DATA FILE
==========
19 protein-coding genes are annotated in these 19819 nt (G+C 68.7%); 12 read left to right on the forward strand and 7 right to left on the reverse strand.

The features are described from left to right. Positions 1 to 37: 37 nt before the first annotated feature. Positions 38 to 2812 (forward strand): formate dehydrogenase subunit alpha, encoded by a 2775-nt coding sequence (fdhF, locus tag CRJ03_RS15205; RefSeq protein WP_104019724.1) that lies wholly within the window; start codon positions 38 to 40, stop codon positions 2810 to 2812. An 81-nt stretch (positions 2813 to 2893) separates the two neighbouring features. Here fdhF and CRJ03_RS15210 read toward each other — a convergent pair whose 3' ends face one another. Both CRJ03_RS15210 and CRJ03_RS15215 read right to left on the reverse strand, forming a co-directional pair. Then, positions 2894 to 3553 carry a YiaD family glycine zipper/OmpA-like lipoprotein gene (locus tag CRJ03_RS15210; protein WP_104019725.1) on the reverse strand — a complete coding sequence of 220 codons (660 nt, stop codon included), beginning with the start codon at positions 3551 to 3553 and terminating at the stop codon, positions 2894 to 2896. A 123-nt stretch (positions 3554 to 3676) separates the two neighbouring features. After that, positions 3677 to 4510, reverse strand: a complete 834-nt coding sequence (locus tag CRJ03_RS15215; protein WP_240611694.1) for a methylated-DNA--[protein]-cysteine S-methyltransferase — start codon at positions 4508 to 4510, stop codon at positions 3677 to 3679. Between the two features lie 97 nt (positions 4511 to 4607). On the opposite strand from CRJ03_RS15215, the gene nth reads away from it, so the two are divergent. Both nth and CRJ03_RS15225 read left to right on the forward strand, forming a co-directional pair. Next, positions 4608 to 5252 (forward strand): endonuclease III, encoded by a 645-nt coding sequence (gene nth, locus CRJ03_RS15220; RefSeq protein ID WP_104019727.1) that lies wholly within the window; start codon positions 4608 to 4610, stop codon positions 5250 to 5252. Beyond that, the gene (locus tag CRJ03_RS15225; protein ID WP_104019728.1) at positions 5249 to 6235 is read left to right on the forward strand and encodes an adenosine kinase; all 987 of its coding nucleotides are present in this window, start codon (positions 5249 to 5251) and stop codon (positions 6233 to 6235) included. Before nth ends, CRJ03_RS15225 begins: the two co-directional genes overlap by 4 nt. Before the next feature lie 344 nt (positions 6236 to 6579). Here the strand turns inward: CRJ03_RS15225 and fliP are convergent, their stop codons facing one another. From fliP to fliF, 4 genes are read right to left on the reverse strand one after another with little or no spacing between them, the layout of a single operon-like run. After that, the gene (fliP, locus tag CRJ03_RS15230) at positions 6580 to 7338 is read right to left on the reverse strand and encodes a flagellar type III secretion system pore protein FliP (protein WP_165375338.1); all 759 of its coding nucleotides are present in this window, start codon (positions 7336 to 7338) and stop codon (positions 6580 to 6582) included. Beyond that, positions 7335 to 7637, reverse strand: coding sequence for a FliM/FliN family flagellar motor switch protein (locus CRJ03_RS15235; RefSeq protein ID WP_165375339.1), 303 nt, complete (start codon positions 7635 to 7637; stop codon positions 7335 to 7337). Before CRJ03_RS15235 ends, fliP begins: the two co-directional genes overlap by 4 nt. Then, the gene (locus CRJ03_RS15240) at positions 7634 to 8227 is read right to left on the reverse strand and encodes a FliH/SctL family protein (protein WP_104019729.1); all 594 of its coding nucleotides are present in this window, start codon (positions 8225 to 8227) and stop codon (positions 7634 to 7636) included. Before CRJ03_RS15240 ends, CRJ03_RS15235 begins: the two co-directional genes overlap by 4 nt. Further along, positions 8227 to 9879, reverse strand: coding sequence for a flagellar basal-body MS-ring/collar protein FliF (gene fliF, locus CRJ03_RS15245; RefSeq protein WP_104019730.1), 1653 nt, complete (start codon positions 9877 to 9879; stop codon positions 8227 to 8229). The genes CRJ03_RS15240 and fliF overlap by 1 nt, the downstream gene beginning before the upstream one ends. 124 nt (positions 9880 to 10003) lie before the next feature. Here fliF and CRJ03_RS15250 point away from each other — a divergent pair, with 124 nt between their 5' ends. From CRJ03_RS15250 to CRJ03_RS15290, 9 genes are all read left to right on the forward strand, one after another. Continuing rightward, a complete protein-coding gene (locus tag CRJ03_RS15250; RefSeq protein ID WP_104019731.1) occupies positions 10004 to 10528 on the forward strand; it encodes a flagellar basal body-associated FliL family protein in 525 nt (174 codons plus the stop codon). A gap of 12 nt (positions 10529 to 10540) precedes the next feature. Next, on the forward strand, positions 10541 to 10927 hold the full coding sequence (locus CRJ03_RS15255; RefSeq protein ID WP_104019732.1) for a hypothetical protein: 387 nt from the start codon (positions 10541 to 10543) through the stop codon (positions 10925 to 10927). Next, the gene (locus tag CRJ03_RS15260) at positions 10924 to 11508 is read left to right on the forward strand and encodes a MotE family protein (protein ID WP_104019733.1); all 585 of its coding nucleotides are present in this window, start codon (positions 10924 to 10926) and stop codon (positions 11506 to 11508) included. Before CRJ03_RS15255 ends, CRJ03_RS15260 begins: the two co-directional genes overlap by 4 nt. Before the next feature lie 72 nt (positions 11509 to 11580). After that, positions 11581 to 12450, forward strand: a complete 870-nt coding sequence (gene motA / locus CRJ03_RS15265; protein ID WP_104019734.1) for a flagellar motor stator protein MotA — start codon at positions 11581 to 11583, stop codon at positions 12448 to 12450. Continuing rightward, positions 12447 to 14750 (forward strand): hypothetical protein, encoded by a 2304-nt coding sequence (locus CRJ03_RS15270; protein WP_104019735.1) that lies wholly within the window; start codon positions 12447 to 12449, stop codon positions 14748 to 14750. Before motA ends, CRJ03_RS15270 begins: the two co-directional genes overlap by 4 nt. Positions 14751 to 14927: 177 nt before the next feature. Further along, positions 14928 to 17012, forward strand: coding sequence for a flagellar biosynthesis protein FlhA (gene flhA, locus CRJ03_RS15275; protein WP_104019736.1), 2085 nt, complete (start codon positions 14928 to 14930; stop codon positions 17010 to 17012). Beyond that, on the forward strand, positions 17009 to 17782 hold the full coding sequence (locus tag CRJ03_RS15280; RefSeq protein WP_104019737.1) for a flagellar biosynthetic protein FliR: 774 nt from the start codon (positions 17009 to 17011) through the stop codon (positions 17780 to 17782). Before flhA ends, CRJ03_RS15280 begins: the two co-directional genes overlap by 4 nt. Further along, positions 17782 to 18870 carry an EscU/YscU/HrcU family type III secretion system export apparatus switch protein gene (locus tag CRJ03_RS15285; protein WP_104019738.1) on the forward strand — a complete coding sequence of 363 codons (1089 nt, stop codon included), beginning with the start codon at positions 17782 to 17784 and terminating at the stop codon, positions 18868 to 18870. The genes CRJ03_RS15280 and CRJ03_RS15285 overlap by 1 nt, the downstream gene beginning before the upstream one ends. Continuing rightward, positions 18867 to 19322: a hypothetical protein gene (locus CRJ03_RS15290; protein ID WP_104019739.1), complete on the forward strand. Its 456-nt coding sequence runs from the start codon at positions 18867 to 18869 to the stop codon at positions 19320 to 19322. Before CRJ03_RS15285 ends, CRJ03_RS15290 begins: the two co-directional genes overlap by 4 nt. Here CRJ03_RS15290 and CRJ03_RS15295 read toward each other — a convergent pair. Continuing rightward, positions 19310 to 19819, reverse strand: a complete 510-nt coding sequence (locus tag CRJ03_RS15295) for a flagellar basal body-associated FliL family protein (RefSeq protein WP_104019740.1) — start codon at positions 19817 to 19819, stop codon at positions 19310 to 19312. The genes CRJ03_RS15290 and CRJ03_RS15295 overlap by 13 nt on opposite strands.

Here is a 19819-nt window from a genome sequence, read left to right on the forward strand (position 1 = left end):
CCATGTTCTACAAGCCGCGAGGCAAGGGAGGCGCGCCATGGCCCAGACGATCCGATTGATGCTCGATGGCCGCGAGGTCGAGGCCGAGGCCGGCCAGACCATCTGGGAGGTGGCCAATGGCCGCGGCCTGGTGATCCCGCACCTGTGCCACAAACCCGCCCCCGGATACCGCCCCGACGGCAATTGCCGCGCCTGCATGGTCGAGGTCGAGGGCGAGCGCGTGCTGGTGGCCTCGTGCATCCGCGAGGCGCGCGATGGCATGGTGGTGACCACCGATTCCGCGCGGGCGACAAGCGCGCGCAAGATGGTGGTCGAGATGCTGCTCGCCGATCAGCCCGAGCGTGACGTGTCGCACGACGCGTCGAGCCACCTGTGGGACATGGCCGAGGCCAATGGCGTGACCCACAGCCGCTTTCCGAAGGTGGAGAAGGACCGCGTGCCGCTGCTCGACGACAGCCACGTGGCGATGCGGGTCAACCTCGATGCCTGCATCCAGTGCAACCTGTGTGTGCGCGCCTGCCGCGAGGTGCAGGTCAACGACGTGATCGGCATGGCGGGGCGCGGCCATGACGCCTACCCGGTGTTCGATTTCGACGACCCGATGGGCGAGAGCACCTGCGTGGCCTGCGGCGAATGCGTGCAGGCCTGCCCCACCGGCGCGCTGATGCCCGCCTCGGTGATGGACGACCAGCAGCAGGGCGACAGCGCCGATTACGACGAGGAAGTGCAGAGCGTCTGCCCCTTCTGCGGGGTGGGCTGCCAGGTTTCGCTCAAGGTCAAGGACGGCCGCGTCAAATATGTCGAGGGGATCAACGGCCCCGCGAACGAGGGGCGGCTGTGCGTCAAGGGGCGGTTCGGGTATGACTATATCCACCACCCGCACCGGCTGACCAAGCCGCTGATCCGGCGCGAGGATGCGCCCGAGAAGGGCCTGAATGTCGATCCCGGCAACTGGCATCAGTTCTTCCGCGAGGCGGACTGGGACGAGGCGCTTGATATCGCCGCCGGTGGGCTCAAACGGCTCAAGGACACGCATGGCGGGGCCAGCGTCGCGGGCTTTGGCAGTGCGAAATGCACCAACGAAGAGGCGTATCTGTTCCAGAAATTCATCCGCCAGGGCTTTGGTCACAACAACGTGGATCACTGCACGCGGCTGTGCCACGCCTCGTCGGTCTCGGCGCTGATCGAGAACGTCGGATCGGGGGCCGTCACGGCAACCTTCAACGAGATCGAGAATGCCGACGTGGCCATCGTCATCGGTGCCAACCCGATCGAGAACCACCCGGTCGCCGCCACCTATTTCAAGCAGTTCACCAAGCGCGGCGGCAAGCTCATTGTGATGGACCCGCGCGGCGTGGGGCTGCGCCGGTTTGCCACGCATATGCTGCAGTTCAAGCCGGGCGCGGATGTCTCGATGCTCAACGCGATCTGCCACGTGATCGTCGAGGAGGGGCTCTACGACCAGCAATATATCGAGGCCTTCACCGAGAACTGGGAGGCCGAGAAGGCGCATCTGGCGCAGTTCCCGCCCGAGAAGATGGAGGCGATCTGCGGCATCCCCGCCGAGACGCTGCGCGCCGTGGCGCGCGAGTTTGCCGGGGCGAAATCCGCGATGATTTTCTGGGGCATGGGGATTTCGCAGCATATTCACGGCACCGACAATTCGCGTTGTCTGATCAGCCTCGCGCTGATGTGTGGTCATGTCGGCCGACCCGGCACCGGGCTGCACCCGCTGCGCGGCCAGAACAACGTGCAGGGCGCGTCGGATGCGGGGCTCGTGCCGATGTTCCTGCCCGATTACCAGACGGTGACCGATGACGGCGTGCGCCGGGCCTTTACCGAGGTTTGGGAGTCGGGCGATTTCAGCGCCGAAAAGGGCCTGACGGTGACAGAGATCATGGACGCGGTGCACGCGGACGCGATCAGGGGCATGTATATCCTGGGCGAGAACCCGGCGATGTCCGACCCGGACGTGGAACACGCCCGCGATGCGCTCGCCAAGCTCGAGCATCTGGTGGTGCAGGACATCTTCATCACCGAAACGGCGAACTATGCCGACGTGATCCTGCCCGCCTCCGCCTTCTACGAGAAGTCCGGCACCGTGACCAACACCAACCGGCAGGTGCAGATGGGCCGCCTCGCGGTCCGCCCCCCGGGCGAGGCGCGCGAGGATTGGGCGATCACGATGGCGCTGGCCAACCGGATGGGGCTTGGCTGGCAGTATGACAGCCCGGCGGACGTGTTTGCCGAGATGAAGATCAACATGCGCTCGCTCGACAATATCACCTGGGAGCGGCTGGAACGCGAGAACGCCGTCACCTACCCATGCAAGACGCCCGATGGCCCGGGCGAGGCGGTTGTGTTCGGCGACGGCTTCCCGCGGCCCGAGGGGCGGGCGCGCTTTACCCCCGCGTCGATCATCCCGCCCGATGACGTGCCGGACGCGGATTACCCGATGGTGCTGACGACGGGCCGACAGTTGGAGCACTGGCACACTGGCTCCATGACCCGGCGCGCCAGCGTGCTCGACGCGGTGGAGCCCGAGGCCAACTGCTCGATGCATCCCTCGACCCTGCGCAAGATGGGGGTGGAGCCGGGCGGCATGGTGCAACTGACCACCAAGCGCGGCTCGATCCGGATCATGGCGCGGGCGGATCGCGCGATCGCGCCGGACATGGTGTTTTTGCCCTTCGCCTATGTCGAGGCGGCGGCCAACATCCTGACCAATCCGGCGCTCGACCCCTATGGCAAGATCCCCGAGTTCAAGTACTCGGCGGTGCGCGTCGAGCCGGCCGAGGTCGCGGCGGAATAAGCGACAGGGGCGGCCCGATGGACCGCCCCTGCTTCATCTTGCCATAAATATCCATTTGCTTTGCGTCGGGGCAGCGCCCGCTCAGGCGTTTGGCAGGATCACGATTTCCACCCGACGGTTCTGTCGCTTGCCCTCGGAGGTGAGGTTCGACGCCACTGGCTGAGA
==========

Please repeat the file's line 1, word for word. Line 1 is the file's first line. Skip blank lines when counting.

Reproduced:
19 protein-coding genes are annotated in these 19819 nt (G+C 68.7%); 12 read left to right on the forward strand and 7 right to left on the reverse strand.